By comparison, FIT detected 48 of those 65 cancers, for a specificity of 73.8 percent, and 180 of the 757 advanced cancerous lesions, a specificity of 23.8 percent.

The researchers argued that sensitivity is the key characteristic for screening tests as such tests aim to rule out disease, though they noted that specificity is important as it affects the number of false positive reports.

FIT, they reported, had a higher specificity, 94.9 percent, than the DNA test, 86.6 percent, and a corresponding lower rate of false positives, 3.6 percent as compared to 10.2 percent.

"In asymptomatic persons at average risk for colorectal cancer, multitarget stool DNA testing detected significantly more cancers than did FIT but had more false positive results," the researchers said.

Berger and his colleagues noted that the specificity calculation included people with non-advanced adenomas, which they said could give positive results, in addition to those with a negative colonoscopy result. Also, they said that specificity was inversely correlated with age, suggesting lesions might have been missed by colonoscopy or that it is affected by age-related methylation.

They also calculated that 166 people would need to be screened with Cologuard to detect one colorectal cancer case, as compared to 208 with FIT, and 31 people would need to be screen with Cologuard or 55 with FIT to detect one advanced precancerous polyp. "These calculations show that multitarget DNA testing detected clinically significant lesions more efficiently than FIT," the researchers added.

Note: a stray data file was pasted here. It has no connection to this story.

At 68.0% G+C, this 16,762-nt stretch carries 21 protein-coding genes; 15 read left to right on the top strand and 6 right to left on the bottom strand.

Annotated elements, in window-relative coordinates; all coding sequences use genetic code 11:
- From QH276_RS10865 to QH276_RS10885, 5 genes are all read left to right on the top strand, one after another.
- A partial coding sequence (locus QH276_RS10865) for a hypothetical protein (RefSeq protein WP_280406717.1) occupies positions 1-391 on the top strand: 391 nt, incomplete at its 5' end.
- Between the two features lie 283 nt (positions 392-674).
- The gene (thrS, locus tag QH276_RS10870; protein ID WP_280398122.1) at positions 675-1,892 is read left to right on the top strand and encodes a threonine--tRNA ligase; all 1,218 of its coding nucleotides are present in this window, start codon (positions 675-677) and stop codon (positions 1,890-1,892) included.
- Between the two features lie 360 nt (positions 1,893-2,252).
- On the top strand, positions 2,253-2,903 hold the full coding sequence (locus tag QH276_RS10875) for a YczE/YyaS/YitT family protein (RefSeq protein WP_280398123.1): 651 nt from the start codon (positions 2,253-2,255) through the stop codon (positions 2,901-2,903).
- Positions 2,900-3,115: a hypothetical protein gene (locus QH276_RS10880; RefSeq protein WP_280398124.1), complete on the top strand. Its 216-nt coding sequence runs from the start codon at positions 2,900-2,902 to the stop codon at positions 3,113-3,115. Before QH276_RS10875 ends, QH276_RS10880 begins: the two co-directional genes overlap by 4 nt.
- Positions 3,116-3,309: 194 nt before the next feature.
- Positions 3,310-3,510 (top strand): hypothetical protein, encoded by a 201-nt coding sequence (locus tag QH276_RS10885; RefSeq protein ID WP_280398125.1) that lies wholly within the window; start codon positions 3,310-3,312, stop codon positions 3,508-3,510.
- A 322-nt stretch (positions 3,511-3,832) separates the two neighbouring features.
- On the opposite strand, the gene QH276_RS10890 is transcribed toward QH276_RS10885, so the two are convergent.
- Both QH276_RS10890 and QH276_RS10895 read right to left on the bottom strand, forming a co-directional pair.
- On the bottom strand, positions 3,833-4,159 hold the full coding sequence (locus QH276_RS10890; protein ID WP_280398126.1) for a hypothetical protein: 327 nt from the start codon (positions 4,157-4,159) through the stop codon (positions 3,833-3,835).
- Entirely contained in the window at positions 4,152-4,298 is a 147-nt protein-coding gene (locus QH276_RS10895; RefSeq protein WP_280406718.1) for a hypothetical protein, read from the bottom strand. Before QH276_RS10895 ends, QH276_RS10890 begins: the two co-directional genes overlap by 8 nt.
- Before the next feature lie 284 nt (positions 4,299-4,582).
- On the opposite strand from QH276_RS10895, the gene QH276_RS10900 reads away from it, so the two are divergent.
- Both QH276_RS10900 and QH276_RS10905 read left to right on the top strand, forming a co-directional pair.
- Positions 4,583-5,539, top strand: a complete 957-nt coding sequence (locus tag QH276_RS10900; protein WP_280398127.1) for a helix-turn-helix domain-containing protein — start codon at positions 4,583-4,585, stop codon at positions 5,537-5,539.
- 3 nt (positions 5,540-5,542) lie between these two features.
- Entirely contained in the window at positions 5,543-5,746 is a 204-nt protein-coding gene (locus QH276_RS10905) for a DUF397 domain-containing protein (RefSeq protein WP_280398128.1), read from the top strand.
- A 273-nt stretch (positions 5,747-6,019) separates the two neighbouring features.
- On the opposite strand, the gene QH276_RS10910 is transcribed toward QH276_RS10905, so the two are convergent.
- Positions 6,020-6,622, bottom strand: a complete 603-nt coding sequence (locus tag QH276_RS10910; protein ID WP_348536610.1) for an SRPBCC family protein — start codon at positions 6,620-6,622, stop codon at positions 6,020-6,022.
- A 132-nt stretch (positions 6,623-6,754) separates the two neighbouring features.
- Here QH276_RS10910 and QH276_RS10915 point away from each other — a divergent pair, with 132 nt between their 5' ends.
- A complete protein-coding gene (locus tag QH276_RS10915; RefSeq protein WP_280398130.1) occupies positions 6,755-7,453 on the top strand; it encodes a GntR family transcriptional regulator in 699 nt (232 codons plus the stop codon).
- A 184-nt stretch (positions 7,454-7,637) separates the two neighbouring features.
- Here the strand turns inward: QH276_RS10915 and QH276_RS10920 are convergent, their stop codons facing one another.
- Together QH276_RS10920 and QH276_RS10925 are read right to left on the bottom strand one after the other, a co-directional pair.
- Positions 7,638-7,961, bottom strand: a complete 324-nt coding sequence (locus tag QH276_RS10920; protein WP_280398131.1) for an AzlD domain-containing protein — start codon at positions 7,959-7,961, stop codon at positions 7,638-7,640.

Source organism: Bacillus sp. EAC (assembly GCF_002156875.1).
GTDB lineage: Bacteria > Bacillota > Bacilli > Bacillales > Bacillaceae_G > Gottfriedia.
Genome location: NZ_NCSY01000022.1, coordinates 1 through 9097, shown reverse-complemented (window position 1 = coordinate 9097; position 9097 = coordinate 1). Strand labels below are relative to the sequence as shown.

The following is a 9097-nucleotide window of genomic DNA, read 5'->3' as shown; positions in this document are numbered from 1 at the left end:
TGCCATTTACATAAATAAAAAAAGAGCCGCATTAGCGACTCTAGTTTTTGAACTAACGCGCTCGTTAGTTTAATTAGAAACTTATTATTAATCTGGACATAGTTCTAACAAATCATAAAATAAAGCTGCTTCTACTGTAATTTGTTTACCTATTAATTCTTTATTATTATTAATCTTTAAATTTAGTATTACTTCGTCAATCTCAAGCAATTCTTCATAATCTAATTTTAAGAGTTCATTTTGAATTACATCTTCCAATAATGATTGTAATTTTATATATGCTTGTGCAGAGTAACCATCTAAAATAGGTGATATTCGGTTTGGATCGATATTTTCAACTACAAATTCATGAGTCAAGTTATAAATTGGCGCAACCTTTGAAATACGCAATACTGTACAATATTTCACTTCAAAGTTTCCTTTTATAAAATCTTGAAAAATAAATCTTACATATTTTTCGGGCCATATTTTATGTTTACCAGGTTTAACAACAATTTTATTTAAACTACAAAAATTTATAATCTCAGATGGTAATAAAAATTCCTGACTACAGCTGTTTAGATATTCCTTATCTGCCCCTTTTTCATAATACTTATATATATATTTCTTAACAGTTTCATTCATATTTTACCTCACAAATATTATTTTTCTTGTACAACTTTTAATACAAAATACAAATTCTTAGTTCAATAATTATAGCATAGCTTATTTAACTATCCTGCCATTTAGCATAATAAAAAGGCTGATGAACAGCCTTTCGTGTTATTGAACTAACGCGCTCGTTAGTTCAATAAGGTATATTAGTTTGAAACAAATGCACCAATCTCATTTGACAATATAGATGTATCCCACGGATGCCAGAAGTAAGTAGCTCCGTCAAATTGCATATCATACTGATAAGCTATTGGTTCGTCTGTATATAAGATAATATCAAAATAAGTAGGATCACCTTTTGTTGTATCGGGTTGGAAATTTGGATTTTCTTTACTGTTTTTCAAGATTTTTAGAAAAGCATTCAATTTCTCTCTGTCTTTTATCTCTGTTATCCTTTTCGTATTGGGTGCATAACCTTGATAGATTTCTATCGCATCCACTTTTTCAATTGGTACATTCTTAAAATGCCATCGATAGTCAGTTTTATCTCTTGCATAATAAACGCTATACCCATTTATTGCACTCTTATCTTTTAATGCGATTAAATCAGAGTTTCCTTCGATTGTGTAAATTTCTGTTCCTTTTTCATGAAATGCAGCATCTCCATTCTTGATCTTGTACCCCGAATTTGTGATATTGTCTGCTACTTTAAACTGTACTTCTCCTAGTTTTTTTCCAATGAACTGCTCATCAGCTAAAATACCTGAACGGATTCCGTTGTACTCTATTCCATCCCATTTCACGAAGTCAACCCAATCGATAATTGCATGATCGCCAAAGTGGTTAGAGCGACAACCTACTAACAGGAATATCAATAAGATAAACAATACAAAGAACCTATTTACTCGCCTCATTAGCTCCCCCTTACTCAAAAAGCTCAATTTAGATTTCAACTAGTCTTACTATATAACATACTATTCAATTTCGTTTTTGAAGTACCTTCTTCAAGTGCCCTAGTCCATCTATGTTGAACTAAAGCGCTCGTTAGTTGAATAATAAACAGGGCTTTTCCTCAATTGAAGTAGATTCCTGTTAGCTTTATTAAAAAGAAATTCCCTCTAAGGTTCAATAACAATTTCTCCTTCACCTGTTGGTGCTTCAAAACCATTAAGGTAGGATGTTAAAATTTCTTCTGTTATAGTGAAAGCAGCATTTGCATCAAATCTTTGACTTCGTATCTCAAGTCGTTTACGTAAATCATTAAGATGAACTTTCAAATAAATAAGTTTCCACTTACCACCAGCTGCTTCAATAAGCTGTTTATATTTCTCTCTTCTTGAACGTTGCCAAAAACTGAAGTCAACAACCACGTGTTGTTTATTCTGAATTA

Robertson and Dominitz, in their accompanying editorial, wrote that this test is better than its predecessors, but added that this study comes with a few caveats that need to be taken into consideration when weighing and developing the test as a screening tool.

For instance, they noted the multitarget DNA test had a higher technical failure rate than FIT, 6.3 percent as compared to 0.3 percent. They estimated that as many as four cancers may have been missed due to the complexity of the test. The false positive rate, they added, would also be an important consideration when determining how often people should undergo screening.

Additionally, DNA testing, Robertson and Dominitz said, likely wouldn't be used in the same way as FIT in the clinic, due to that complexity as well as its expense, and while it has been suggested that stool DNA screening may be preferred over other screening methods, this hasn't been tested in practice.

Before adding it to the roster of screening tools, they argued for comparative effectiveness studies.

"Only through a better understanding of other key factors, such as the screening interval, adherence, cost, and diagnostic evaluation of positive results, can we determine the appropriate place for stool DNA testing on the screening menu," they said.

Exact Sciences is in the process of seeking US Food and Drug Administration approval for the use of Cologuard for colorectal cancer screening. The FDA Molecular and Clinical Genetics Panel of the Medical Devices Advisory Committee is scheduled to review the premarket approval application for Cologuard next week.